If there’s one word that would describe 2014 2nd round pick CF Michael Gettys, it’s potential. He has the potential to be a true 5-tool player – a good CF defensively, a strong arm, good speed, ability to hit, and can hit for (sometimes insane) power. However, Gettys has a long way to go before he uses all those tools at the major-league level.  At 21 years old in Lake Elsinore, Gettys has 103 strikouts in 67 games compared to only 26 walks. Also, despite an acceptable .259/.336/.436 batting line, Gettys’ ISO (isolated power) is only .177, which is not enough to justify his plus 30 percent strikeout rate. Obviously, Gettys problems identifying pitches and making consistent contact won’t be rectified by a promotion. —Chad Hamner

21. Luis Almanzar – SS, Tri-City Dust Devils (Low-A)

At just seventeen years of age, Almanzar could easily find himself near the top of our list with a strong showing for Tri-City.  His tool grades entering into the international signing period last year suggested that he could one day be a true five-tool player, flashing both plus hitting ability and plus power.  The only lingering question in his projection was whether he would outgrow the shortstop position as he filled out his frame.–Travis Barnett

20. Reggie Lawson – SP, Fort Wayne TinCaps (Single-A)

The 6’4″ right hander was one of the top high school arms taken in last year’s MLB Draft, selected 71st overall.  He sits mid 90s, and can amp it up even more, and couples his heat with a big, looping curve.  It’s not a plus pitch yet, and he will need to locate it better as he advances through the minors.  He’ll get compared to Mason Thompson, who he is good friends with from the high school circuit, but he is the more raw talent of the two, and will need the most refining.

19. Carlos Asuaje – IF, El Paso Chihuahuas (Triple-A)

At twenty-five years of age, Asuaje is the oldest prospect to crack our top twenty, but don’t let that fool you into thinking he isn’t a worthwhile prospect.  His grade 60 hit tool and his advanced approach at the plate could transform him into an on-base machine in the Major Leagues; last year, he slashed a stellar .321/.378/.473 but has struggled out of the gates this season, distorting his overall line.  With Urias poised to be the team’s future second baseman, Asuaje will likely have to shift to third base in the future. —Travis Barnett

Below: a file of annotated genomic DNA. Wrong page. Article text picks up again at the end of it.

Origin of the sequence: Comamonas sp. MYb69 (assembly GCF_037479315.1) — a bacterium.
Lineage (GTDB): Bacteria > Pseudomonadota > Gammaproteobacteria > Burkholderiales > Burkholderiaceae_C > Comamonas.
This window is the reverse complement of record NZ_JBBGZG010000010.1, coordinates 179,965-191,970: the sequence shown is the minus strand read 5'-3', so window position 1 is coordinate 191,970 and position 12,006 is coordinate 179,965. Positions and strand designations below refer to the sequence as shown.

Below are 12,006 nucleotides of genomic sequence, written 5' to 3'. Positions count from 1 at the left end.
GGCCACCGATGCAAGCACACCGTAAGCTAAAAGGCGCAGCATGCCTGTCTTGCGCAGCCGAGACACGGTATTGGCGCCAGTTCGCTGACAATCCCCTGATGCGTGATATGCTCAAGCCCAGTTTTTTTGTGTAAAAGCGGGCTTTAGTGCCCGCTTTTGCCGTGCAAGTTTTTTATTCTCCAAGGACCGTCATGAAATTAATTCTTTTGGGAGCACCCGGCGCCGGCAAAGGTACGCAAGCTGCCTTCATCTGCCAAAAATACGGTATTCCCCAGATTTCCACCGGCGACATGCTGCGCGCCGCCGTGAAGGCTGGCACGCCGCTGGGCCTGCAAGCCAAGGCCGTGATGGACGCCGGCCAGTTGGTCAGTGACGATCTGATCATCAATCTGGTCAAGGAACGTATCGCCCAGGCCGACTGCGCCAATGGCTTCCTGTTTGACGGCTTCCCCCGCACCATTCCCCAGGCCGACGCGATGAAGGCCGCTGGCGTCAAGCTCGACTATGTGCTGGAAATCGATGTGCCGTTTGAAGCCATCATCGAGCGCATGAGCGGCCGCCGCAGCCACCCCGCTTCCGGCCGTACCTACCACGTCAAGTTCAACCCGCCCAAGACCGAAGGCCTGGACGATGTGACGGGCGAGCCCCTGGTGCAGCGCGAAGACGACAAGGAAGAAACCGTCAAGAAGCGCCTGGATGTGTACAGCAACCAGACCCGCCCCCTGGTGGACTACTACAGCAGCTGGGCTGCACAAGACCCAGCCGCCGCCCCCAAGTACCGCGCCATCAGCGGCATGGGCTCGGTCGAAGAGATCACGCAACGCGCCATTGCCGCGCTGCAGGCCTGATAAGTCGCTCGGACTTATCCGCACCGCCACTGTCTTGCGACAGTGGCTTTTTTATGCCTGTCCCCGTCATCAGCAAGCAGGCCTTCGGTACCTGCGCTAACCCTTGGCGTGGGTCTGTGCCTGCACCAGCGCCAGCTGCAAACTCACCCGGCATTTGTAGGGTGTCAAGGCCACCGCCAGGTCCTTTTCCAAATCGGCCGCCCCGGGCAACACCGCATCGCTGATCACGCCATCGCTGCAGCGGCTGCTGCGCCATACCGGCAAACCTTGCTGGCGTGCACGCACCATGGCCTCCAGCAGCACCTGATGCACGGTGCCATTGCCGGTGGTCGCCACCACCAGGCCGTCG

18. Jeisson Rosario – SS, Unassigned

Rosario another member of the Preller’s 2016 international class, signing out of the Dominican Republic for $1.85 million.  He’s young but already displays a good feel for using the whole field when hitting, but he needs to develop power as he ages (just 17 right now).  Presently, the Padres envision Rosario sticking in center field; however, it’s not out of the question that range concerns could push him and that cannon of an arm into a corner.–Travis Barnett

17. Logan Allen – SP, Fort Wayne TinCaps (Single-A)

Logan Allen was included in the Craig Kimbrel deal, which also netted Manuel Margot, Carlos Asuaje, and Manuel Margot.  An eighth-round pick in 2015, he has dominated the Midwest League for the first half of the year, posting a 2.02 ERA and 10.8 K/9 rate.  The 6’3” lefty has been the most consistent pitching prospect in the system, never allowing more than three walks or three earned runs in any start.  He boasts a low 90s fastball and is still improving his secondary pitches, but look for him to get a call up to Lake Elsinore in the near future. – Marcus Pond

16. Joey Lucchesi – SP, Lake Elsinore Storm (High-A)